Editor's Note: After the Storm
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Four years ago this month, the world watched in horror as the Gulf Coast was brutalized by Hurricane Katrina. The devastation of the iconic American city of New Orleans grabbed headlines for weeks. Eventually, though, the story of destruction worked its way to a back-page brief on the way to becoming an afterthought. But what really happened to New Orleans after the storm is nothing short of an economic and cultural renaissance.
Today, New Orleans is a thriving, urban, hip metropolis bursting with business possibilities--a testament to what some federal money, tax incentives, American ingenuity and a lot of soul can do to revive a city and an economy. It's a wonderful place to start a business, evidenced by the array of people taking advantage of the opportunities there (see "The New Orleans Saints,").
When we started researching this story many months ago, I had the opportunity to visit New Orleans along with writer Jason Meyers. Our journey took us down Magazine Street, around the Warehouse District and through the still-devastated Ninth Ward. And while the watermarks remain in some places, the city shows definite signs of healing--both spiritually and economically. Along the way, we met the entrepreneurial intelligentsia behind this economic revival and witnessed firsthand how small business is driving the new pulse of New Orleans.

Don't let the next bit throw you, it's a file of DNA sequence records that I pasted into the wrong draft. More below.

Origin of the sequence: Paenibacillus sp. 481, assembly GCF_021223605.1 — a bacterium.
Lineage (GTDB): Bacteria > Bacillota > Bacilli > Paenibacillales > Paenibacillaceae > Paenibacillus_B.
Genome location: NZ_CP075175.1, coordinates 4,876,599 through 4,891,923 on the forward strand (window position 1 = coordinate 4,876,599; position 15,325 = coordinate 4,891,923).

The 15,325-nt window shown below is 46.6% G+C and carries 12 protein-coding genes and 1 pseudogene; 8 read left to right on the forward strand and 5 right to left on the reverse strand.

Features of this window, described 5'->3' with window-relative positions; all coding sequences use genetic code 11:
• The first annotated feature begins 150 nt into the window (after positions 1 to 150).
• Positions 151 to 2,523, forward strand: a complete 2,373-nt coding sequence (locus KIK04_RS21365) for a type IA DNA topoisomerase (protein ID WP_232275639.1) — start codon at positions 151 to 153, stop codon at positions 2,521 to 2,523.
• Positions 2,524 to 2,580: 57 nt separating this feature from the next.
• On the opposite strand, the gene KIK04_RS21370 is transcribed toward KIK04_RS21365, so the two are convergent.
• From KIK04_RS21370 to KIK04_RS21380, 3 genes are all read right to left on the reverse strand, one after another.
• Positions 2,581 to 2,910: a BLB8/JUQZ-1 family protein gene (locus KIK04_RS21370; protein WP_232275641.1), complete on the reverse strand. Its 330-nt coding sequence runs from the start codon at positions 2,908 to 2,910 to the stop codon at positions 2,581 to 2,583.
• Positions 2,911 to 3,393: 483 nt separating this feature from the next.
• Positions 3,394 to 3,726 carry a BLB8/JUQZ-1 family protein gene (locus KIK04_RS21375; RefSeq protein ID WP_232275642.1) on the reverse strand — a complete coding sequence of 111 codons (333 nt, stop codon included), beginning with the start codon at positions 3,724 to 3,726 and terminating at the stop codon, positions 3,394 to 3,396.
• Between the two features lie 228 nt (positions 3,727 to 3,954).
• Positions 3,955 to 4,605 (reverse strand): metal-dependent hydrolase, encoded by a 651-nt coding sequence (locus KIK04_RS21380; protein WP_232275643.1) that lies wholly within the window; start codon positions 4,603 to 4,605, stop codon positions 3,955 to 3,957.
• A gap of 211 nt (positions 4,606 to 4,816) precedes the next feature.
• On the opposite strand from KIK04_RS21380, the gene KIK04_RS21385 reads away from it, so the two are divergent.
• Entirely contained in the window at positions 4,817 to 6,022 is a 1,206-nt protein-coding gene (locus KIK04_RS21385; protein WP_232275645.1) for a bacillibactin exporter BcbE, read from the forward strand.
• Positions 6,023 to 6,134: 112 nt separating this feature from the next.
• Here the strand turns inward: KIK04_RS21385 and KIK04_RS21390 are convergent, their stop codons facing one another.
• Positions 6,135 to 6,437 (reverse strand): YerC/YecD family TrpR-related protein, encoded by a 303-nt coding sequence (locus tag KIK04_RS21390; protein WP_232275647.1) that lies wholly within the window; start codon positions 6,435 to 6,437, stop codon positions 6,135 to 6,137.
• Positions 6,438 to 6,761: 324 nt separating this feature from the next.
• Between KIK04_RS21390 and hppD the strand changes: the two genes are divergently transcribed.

Like all good reporters, we started our work in a bar--but not just any old joint. We went to Loa, which sits off the lobby of Sean Cummings' exquisite International House hotel and is one of the city's entrepreneurial hot spots. Talking with the assortment of local business owners who regularly link up there, one thing became clear: New Orleans not only has a pulse, it also has a strong heartbeat, courtesy of a collection of entrepreneurs who recognize opportunity and work together to redefine the city's economy. As our tour ended, we spent an evening with some of the entrepreneurs who are leading the city's renaissance. We kicked around the idea of New Orleans as a blueprint for the rest of the country. Could it work in Detroit, we wondered? If New Orleans can rise up the way it has after one of the worst disasters in its history, what's stopping other cities from replicating the model?
The answer is: absolutely nothing.
Be sure to watch our documentary about New Orleans at entrpreneur.com/neworleans.
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Amy C. Cosper,